NEW YORK (Reuters) - Apple Inc appears to have reversed its guidelines for magazine and newspaper subscriptions purchased in its App Store, in a big victory for publishers who blanched at the original terms.
Apple has dropped its price requirement and the directive that external subscriptions must be offered in the App Store, according to MacRumors, which reported the change on Thursday.
Apple was not immediately available for a comment.
The move comes after Apple launched a subscription service for magazines, newspapers, videos and music in February with little support from major publishers such as Time Warner's Time Inc, Conde Nast and Hearst.
Under the launch terms, publishers were allowed to set the price and length of subscriptions. They could also offer subscriptions through their own existing websites, but would be required to offer those same terms to anyone signing up through Apple.
Apple keeps 30 percent of revenue of any subscription purchased directly through the App Store.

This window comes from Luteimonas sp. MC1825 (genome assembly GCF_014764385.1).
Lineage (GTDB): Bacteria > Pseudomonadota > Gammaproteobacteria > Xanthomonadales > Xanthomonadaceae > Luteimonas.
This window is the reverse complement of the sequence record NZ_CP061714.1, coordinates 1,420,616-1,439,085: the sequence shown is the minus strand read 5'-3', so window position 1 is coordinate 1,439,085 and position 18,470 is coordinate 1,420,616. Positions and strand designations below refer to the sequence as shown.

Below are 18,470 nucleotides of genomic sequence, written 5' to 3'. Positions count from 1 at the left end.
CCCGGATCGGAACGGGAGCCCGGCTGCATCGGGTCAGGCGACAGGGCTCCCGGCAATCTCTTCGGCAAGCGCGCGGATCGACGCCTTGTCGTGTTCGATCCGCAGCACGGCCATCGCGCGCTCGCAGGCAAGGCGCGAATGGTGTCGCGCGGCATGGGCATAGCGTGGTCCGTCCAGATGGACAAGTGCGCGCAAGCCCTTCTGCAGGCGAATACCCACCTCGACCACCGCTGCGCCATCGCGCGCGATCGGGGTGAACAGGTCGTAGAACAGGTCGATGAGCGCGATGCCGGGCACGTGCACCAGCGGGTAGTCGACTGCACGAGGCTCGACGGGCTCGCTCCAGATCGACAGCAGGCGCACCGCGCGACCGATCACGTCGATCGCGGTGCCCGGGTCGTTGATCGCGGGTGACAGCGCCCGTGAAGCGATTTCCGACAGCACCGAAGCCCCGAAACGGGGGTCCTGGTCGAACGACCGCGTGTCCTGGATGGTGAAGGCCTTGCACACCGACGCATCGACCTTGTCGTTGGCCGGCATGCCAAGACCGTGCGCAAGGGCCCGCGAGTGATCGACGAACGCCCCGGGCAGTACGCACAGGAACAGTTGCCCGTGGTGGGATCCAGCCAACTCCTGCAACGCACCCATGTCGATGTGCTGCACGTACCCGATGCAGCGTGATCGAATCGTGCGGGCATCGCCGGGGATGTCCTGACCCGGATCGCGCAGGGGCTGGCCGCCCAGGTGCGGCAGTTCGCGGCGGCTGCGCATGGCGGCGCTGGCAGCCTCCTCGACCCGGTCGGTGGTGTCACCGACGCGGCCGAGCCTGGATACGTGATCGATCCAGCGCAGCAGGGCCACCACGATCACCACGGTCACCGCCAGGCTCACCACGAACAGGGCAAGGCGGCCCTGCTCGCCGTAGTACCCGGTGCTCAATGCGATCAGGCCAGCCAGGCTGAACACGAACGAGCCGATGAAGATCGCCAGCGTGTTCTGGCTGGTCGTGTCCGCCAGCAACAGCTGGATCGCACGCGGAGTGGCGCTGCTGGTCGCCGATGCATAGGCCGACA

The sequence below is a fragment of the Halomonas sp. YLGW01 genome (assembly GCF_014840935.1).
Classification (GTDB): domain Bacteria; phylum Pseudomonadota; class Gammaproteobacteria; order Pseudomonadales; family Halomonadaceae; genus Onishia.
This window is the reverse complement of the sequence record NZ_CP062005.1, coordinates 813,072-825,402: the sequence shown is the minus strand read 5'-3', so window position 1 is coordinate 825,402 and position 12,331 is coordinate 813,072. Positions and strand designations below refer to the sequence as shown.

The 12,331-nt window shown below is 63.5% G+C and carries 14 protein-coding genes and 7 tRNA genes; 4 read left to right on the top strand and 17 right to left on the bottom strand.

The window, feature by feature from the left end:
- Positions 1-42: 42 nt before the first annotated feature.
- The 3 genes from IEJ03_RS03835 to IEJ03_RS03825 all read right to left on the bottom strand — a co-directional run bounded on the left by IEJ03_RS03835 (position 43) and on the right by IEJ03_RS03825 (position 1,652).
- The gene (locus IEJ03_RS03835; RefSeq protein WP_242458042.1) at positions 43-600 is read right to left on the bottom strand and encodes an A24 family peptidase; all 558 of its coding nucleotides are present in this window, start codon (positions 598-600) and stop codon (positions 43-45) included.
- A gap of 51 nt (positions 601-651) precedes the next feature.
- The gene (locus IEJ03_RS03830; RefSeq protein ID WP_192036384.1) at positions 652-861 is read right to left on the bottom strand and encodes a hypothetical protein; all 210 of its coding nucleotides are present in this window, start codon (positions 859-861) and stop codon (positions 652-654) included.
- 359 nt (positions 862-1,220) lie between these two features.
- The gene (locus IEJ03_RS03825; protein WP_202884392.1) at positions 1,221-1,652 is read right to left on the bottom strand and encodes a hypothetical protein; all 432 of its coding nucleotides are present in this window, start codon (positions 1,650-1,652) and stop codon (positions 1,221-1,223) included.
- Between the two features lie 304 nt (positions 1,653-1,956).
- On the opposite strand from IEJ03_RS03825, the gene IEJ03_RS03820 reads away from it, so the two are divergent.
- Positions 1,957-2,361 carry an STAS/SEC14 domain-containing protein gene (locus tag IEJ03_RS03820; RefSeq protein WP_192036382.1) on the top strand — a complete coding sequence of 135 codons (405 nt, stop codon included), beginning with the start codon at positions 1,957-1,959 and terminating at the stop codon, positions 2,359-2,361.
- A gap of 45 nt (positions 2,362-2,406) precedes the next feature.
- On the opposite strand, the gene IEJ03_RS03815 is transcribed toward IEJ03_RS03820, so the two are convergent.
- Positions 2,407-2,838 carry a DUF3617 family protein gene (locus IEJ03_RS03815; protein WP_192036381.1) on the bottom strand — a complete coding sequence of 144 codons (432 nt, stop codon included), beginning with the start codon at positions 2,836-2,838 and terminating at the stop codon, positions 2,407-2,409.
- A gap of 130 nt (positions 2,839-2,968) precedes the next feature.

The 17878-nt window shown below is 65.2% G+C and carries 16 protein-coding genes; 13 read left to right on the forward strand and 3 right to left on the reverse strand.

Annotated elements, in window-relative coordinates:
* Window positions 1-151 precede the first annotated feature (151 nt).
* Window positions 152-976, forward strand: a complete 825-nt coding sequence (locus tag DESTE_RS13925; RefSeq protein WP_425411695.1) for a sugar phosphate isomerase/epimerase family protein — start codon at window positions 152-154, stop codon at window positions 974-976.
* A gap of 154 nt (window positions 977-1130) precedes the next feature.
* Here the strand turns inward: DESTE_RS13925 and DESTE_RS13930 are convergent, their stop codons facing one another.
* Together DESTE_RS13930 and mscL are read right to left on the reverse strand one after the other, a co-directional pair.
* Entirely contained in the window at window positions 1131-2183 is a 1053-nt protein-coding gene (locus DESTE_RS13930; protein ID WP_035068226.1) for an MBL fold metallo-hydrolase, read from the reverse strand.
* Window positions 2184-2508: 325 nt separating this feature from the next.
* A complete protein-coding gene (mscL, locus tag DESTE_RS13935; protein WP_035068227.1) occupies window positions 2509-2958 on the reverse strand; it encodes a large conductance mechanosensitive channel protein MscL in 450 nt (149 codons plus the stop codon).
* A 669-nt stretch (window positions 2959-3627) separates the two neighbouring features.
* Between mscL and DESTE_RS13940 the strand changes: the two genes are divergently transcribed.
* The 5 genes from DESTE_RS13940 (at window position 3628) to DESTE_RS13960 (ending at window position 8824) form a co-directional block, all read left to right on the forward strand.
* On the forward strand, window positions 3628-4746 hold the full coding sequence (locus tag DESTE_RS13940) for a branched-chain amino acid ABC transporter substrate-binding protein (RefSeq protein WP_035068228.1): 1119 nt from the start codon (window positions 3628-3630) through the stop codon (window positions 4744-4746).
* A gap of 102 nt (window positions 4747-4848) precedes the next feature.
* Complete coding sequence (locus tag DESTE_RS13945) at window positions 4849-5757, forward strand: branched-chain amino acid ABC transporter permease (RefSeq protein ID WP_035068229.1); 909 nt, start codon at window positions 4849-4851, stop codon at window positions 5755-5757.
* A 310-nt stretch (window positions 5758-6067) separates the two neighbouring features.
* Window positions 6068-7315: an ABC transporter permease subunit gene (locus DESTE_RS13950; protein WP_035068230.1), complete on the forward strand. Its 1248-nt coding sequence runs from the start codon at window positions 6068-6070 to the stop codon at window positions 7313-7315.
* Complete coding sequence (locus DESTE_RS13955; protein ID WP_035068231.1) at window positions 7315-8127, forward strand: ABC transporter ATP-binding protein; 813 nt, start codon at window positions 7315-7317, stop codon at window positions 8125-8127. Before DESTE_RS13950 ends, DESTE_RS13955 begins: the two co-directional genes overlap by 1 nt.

Many publishers complained that the fee was too onerous and that Apple kept much of the customer data when the subscription was purchased through the App Store.
The App Store is an online site where iPad and iPhone customers can download software such as newspaper applications such as The Wall Street Journal and games like Angry Birds.
In recent months, some publishers including Conde Nast, which owns titles such as the New Yorker and Vanity Fair, reached a deal with Apple to sell subscriptions in the App Store.
On Monday, the Financial Times launched a new Web-based version of its mobile application for smartphones and tablet computers, essentially freeing the FT from the confines of Apple's App Store.
(Reporting by Jennifer Saba, editing by Maureen Bavdek)